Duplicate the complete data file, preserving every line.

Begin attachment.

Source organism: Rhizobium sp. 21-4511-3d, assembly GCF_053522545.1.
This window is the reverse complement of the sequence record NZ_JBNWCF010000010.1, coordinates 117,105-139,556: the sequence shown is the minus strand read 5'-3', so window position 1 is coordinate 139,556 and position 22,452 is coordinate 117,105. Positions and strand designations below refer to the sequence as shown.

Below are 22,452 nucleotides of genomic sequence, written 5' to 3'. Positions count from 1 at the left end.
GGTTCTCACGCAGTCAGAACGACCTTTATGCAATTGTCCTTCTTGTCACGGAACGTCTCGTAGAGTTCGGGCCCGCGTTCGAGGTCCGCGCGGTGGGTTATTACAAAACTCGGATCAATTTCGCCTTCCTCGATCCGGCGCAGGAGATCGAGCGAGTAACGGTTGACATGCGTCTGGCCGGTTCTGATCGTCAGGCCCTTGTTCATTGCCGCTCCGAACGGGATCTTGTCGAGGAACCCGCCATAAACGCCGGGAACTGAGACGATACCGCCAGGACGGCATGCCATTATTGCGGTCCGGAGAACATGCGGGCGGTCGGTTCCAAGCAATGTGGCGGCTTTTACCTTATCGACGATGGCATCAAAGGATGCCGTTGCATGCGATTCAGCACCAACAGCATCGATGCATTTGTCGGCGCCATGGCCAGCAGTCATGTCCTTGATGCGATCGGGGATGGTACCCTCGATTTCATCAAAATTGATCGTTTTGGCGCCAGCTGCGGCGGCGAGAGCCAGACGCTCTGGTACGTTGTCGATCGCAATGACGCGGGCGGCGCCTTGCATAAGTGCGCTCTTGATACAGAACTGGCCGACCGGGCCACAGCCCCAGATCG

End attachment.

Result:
Source organism: Rhizobium sp. 21-4511-3d, assembly GCF_053522545.1.
This window is the reverse complement of the sequence record NZ_JBNWCF010000010.1, coordinates 117,105-139,556: the sequence shown is the minus strand read 5'-3', so window position 1 is coordinate 139,556 and position 22,452 is coordinate 117,105. Positions and strand designations below refer to the sequence as shown.

Below are 22,452 nucleotides of genomic sequence, written 5' to 3'. Positions count from 1 at the left end.
GGTTCTCACGCAGTCAGAACGACCTTTATGCAATTGTCCTTCTTGTCACGGAACGTCTCGTAGAGTTCGGGCCCGCGTTCGAGGTCCGCGCGGTGGGTTATTACAAAACTCGGATCAATTTCGCCTTCCTCGATCCGGCGCAGGAGATCGAGCGAGTAACGGTTGACATGCGTCTGGCCGGTTCTGATCGTCAGGCCCTTGTTCATTGCCGCTCCGAACGGGATCTTGTCGAGGAACCCGCCATAAACGCCGGGAACTGAGACGATACCGCCAGGACGGCATGCCATTATTGCGGTCCGGAGAACATGCGGGCGGTCGGTTCCAAGCAATGTGGCGGCTTTTACCTTATCGACGATGGCATCAAAGGATGCCGTTGCATGCGATTCAGCACCAACAGCATCGATGCATTTGTCGGCGCCATGGCCAGCAGTCATGTCCTTGATGCGATCGGGGATGGTACCCTCGATTTCATCAAAATTGATCGTTTTGGCGCCAGCTGCGGCGGCGAGAGCCAGACGCTCTGGTACGTTGTCGATCGCAATGACGCGGGCGGCGCCTTGCATAAGTGCGCTCTTGATACAGAACTGGCCGACCGGGCCACAGCCCCAGATCG